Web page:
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tutored to look for this. And this was the answer to why the swan neck rear wing mounts came into being. With the use of higher camber rear wing mainplanes and higher angles of attack, the conventional method of mounting the rear wing proved to be a source of flow separation. And so, it was with much

Seen here in 2009, the ORECA customer Peugeot 908 (with orange livery) features the old rear wing uprights, while the two factory cars sport the new swan neck uprights

We started with a 2008 wing

profile that had been used by a named LMP effort who will remain anonymous. The first case tested was the 2008 profile to the 2008 full width (2000mm) span and 300mm chord, mounted to a conventional bottom rear wing mount. In isolation, this case generated 1739lb of downforce and 226lb of drag, 7.69:1 L/D.

REALITY CHECK Okay, so we shouldn’t get too fixated on the absolutes. But, for a reality check, the numbers were put in front of someone with knowledge of what a contemporary LMP car rear wing should generate, and their response was: ‘The absolute forces you calculated seem reliable to me.’ And throughout this process we had people with relevant knowledge looking over our work, making sure we didn’t lose the plot too much. Next, we lopped 400mm

off the wing span and scaled the ‘2008’ profile to the 2009 regulated wing chord (250mm). Naturally, this wasn’t a bespoke wing shape, given the ACO legality box, but we were simply looking to see what the downforce loss was if we took the old wing and made it fit the new regulations. The results was a 593lb loss in downforce (1146lb total) for a 70lb loss in drag (156lb total). Interestingly, efficiency stayed about the same at 7.36:1. This was a 34 per cent loss in rear wing downforce for a 31 per cent reduction in drag,

but only a four per cent loss in efficiency. On this, Dome’s Hiroshi Yucchi commented: ‘34 per cent, just by wing change, is almost the same as our wind tunnel results. It sounds quite accurate to me.’ Playing the part of a design team within a major LMP programme, and with the ‘encouragement’ of a nearly 600lb downforce loss, it’s pretty evident development would immediately commence to gain back much as much as possible of what we lost. Obviously, teams wouldn’t merely scale down their old 2008 rear wings, they would look to optimise the wing to the new regulation box. And this meant getting into the wing development business. This wasn’t for the faint of heart and the project could easily fall off

copacetic, CFD runs showed it nearly 720lb down (1019lb total) over the benchmark 2008 wing. What was going on? This should have been the ticket. A clue was in the drag figure (214lb) as it was gaining even over the previous scaled 2008 wing case. So we were losing even more downforce and gaining drag when at very least we expected increases in downforce.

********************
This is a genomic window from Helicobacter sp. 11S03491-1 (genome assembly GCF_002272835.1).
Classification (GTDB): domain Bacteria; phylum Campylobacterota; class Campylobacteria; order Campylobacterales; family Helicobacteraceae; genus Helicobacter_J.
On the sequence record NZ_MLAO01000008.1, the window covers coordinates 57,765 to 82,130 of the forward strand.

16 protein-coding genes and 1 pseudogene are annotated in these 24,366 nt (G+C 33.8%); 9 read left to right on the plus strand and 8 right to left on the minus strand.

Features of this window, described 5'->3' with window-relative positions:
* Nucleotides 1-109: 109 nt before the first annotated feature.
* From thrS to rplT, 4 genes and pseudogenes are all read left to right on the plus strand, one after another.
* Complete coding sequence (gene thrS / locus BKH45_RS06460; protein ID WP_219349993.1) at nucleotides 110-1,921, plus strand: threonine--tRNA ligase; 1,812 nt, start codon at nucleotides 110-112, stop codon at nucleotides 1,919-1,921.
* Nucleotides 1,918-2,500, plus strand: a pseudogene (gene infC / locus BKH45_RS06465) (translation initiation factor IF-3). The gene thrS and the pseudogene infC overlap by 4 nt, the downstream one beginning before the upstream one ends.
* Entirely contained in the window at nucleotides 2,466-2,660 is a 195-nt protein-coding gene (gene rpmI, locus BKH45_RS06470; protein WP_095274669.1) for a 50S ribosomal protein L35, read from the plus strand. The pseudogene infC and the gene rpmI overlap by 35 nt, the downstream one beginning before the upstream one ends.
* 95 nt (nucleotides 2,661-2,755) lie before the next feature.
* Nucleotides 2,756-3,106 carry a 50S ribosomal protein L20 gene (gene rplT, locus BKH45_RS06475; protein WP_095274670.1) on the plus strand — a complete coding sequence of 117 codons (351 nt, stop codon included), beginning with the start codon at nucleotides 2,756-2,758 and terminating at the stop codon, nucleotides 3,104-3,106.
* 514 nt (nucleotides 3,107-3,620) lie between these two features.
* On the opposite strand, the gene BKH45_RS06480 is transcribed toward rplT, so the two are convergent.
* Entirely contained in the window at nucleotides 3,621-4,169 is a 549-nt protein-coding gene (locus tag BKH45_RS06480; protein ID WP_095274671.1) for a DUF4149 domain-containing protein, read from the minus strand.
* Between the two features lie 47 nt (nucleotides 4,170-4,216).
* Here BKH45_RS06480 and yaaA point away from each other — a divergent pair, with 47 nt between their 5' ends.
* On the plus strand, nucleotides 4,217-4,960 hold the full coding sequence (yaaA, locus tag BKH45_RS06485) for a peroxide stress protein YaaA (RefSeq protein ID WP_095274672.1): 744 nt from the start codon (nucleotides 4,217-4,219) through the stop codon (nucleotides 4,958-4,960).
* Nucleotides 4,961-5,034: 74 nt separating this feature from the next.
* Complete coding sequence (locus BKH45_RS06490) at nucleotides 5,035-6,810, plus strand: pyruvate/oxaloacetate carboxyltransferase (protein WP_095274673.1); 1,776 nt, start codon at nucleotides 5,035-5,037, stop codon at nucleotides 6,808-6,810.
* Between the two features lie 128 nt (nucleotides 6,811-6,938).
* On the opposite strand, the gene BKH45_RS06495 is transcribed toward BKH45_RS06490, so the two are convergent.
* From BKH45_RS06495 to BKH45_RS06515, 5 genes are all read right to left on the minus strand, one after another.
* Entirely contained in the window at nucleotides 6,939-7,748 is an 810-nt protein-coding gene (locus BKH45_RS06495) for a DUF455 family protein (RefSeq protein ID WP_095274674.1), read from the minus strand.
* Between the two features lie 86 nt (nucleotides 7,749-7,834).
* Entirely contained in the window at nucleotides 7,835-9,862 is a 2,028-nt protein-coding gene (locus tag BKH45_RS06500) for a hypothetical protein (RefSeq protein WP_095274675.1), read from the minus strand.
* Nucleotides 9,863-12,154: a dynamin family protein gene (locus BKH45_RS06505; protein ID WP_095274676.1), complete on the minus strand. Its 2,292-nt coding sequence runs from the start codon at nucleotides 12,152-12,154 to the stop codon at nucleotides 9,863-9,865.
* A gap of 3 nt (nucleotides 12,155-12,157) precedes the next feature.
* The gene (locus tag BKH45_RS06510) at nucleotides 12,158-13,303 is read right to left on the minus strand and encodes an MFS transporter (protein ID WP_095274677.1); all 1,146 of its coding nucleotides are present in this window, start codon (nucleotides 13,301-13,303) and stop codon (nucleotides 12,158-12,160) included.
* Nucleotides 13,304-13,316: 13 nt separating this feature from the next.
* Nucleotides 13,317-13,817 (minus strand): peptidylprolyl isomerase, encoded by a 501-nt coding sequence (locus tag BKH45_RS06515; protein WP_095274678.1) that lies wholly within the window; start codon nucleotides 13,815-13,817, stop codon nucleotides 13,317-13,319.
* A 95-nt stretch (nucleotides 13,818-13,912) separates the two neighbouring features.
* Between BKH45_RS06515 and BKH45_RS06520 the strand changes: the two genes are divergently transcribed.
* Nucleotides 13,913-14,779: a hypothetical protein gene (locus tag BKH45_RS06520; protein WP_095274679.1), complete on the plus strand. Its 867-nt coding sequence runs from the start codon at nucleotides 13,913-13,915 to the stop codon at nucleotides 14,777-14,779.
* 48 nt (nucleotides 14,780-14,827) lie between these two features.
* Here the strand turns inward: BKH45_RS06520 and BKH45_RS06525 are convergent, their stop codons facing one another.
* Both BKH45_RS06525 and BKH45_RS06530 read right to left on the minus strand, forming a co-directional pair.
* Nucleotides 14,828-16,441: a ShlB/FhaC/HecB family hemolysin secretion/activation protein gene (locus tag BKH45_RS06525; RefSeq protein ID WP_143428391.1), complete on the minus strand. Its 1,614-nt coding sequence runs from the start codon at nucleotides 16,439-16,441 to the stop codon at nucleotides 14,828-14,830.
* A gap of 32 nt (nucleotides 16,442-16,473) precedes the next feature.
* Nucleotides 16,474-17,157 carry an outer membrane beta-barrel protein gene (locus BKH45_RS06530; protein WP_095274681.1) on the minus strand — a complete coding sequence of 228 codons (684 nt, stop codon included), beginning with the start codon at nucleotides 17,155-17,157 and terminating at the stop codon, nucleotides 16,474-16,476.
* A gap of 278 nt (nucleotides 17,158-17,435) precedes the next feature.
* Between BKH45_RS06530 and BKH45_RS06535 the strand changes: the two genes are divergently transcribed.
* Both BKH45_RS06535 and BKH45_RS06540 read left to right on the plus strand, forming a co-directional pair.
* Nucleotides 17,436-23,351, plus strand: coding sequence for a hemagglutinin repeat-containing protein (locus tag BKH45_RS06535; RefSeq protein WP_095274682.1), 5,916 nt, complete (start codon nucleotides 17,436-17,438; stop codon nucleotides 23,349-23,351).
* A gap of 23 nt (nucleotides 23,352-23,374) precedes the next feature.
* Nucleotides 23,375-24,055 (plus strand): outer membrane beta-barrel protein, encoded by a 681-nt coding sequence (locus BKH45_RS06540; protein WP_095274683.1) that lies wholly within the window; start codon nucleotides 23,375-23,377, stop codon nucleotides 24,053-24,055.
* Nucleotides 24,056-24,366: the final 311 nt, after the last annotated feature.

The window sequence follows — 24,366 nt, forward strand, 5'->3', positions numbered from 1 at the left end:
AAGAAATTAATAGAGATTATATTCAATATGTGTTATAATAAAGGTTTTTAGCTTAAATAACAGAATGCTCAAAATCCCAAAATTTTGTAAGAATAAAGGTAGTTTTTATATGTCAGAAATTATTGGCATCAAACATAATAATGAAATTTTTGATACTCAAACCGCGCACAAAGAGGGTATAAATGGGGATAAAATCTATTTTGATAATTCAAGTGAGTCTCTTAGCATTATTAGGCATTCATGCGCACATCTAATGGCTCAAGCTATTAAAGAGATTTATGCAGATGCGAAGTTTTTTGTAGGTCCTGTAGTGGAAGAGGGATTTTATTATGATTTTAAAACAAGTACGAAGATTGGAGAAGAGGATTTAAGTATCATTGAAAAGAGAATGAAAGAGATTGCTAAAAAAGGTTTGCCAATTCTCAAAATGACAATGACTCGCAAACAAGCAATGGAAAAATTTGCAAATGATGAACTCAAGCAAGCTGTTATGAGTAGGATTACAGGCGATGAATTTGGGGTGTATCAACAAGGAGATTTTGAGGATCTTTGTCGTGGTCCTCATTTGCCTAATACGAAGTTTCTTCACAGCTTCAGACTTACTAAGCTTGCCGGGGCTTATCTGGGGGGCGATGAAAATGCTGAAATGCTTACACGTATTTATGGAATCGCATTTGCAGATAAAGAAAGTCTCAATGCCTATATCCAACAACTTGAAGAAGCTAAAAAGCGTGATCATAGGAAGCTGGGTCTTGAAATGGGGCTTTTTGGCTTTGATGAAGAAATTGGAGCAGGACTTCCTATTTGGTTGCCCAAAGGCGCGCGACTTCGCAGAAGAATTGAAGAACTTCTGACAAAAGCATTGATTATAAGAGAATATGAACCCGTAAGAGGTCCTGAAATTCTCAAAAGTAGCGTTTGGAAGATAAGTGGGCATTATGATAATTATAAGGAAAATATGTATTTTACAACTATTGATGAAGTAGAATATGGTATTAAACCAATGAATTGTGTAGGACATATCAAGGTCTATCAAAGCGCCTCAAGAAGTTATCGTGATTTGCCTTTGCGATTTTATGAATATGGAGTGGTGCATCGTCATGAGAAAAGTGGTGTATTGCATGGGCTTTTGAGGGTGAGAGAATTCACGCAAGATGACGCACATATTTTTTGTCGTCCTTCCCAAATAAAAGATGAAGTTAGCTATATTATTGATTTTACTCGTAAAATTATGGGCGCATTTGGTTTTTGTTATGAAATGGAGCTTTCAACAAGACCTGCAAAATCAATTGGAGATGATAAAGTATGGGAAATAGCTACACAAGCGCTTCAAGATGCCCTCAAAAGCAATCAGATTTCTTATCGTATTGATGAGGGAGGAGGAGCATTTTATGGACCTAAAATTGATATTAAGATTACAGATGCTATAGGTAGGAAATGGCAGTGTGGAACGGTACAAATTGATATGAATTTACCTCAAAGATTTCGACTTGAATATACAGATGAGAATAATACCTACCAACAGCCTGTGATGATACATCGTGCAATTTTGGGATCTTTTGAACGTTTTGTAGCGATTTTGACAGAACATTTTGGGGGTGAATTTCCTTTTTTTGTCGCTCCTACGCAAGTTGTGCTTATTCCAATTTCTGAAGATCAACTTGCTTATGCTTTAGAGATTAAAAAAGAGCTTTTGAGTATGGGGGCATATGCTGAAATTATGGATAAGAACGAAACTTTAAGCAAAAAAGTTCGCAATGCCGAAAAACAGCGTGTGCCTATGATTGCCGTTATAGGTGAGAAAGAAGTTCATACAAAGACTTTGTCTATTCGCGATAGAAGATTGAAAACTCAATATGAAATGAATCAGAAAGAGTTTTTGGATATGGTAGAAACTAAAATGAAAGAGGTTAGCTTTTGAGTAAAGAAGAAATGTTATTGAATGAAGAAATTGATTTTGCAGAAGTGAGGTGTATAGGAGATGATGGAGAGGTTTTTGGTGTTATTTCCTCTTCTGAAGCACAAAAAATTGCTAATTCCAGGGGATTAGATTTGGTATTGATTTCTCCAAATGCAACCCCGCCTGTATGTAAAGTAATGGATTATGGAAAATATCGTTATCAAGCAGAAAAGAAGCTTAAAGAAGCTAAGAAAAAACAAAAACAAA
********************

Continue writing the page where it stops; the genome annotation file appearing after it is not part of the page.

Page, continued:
FLOW SEPARATION We suspected the culprit was flow separation. And indeed, flow visualisations showed a large disturbance in the area of the rear wing mounts. Testing our theory, two additional runs were tested that backed the mainplane angle out, first 1.5 degrees and then three degrees, rotating around the trailing edge, all the

“we were able to claw back 16 per cent of the initial 34 per cent loss”

the rails here. At this point our experts were brought back into the fold to get an idea of what manipulations would produce the best ‘bespoke’ wing for the 2009 regulations. In discussions, we came to understand that the mainplane angle of attack and camber were two basic methods used to modify the rear wing to gain back the lost downforce. So with our wing modified as directed, and everything looking

76 • January 2012

while keeping the flap angle and all other parameters constant. The 1.5-degree reduction showed little better than a repeat: +3lb downforce, -8lb drag (1022lb and 206lb respectively). But most interestingly, with the three- degree reduction, suddenly the bespoke 2009 wing came alive, with downforce increasing by 205lb and drag dropping 27lb (1227lb and 179lb). But in reality we had been

anticipation that we tested the swan neck wing mount case. Things immediately began to get even better: 1299lb of downforce for 186lb of drag. The flow separation went away and, at this point, we were ‘merely’ 440lb down on the 2008 full- span case. In terms of efficiency, we weren’t that badly off, only eight per cent down on wing L/D. And matching drag through an increase in flap angle (+8 degrees) saw downforce further increase to 1413lb. At that point, we were within four per cent of our 2008 rear wing drag level, so there was a tad more to be gained, downforce-wise (perhaps, L/D was now down 15 per cent compared to the ‘08 case, suggesting we were coming to the end of this set up’s potential), but we moved on to other areas of development. We also tried a number of

rear wing end plate iterations, but saw little benefit. This isn’t to say this couldn’t be an area of successful development but, in our limited running (all straight line), we saw nothing promising. We also tested a reverse swan neck, one that came up over the trailing edge of the wing. Overlooking the practicalities of locating such a mount on a contemporary LMP gearbox, given rear overhang maximums and desired rear wing position, it essentially didn’t perform any worse than the standard swan neck. The results were 1288lb downforce, for 186lb drag.


In the end, with only our limited number of runs, we were able to claw back 16 per cent of the initial 34 per cent loss when matching for drag. Certainly, with further development on the wing (we only contemplated extruded 2D sections, after all), as well as entertaining other areas of the car, gains well beyond what

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